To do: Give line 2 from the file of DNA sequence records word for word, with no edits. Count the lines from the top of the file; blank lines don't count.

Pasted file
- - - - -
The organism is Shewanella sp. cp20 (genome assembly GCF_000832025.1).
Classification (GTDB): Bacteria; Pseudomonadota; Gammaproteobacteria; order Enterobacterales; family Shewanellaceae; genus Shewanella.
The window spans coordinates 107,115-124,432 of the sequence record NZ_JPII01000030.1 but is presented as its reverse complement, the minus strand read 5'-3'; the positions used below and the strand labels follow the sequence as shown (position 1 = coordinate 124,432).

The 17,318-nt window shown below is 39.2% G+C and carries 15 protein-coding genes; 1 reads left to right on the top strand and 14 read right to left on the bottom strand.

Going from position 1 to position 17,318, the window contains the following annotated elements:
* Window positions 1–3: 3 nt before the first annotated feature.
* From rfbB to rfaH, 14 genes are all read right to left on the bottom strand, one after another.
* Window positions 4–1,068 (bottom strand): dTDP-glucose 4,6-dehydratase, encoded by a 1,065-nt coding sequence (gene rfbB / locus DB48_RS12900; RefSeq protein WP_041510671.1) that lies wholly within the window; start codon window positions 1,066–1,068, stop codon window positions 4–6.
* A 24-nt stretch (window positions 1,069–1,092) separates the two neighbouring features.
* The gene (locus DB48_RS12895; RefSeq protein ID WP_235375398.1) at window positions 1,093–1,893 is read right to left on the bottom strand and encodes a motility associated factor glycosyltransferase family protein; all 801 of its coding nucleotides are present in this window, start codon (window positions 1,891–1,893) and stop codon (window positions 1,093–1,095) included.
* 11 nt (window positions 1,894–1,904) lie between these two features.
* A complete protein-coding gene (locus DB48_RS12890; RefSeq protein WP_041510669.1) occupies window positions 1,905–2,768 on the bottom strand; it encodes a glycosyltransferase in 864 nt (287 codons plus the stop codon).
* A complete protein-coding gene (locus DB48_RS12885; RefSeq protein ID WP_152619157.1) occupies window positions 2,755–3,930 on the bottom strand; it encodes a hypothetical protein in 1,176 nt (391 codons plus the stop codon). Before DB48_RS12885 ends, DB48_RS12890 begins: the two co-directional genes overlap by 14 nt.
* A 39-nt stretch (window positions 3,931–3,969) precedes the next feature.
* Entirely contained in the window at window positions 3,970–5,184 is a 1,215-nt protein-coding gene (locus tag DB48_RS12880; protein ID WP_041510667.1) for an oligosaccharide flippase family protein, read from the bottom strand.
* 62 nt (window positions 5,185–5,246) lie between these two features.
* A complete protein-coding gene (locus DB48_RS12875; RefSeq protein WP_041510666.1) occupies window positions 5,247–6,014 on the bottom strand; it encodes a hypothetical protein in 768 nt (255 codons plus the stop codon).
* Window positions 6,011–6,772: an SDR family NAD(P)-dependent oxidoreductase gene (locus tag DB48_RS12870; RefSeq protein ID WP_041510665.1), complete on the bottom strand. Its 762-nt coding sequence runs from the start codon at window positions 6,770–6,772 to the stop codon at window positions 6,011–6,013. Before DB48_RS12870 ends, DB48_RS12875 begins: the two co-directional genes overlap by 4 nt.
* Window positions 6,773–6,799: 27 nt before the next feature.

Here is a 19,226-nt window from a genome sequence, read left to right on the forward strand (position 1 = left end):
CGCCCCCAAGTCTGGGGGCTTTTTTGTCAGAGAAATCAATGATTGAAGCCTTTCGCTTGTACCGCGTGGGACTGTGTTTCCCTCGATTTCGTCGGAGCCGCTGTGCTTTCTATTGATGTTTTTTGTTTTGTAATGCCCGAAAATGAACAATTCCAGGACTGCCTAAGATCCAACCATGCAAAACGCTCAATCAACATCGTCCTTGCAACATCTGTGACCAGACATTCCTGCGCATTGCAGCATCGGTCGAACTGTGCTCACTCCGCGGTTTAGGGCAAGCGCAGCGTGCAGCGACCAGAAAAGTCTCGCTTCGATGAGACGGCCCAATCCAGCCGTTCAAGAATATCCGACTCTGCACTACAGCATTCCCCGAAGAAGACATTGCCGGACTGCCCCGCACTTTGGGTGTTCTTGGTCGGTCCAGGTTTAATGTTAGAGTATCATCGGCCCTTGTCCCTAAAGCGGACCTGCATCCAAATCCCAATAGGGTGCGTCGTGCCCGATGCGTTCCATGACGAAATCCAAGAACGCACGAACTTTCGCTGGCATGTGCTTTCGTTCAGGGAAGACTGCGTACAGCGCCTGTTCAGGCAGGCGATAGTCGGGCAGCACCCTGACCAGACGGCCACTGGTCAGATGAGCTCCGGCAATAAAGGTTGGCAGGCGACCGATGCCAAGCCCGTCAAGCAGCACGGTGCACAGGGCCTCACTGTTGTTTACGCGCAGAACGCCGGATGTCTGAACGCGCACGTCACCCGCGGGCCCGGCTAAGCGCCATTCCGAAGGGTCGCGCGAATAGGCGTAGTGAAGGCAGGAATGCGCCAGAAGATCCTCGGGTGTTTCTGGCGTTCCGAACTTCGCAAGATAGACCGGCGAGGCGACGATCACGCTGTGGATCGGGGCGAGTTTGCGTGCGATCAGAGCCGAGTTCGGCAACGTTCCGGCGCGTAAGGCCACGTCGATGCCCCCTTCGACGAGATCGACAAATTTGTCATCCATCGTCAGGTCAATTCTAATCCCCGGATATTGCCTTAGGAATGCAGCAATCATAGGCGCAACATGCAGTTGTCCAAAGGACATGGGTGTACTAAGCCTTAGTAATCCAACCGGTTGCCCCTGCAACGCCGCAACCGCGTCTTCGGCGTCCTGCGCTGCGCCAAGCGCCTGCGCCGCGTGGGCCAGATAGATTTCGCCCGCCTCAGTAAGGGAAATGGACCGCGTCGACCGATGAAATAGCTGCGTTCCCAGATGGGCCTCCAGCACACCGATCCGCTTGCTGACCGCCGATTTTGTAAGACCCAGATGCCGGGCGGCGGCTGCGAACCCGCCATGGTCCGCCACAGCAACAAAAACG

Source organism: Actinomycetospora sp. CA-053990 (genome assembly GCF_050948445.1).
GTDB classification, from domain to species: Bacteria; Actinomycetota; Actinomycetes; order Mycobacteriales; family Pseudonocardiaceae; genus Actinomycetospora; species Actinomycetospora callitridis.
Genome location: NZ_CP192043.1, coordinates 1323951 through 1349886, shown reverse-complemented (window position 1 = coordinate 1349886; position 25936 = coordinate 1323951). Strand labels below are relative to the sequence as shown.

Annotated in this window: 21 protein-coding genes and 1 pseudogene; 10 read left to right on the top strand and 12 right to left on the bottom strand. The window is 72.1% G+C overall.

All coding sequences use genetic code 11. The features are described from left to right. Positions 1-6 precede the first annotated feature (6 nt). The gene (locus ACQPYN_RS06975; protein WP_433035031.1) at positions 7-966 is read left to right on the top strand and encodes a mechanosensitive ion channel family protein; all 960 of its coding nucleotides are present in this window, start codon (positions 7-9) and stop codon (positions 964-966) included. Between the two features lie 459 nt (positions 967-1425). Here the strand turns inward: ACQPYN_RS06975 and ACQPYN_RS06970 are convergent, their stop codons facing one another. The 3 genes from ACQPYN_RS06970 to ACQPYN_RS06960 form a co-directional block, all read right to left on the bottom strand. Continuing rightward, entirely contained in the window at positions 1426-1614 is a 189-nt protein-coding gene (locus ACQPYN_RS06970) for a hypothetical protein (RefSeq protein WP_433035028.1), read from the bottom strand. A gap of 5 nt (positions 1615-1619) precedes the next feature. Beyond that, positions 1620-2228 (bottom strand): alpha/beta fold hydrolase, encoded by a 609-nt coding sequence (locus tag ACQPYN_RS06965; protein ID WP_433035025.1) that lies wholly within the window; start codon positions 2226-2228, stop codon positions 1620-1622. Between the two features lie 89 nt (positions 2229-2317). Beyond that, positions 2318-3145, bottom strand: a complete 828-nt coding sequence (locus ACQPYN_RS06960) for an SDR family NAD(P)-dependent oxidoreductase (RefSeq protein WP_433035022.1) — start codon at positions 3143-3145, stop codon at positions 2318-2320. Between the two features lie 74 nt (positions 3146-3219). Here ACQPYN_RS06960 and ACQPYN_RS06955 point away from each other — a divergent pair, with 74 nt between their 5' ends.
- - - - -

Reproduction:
Classification (GTDB): Bacteria; Pseudomonadota; Gammaproteobacteria; order Enterobacterales; family Shewanellaceae; genus Shewanella.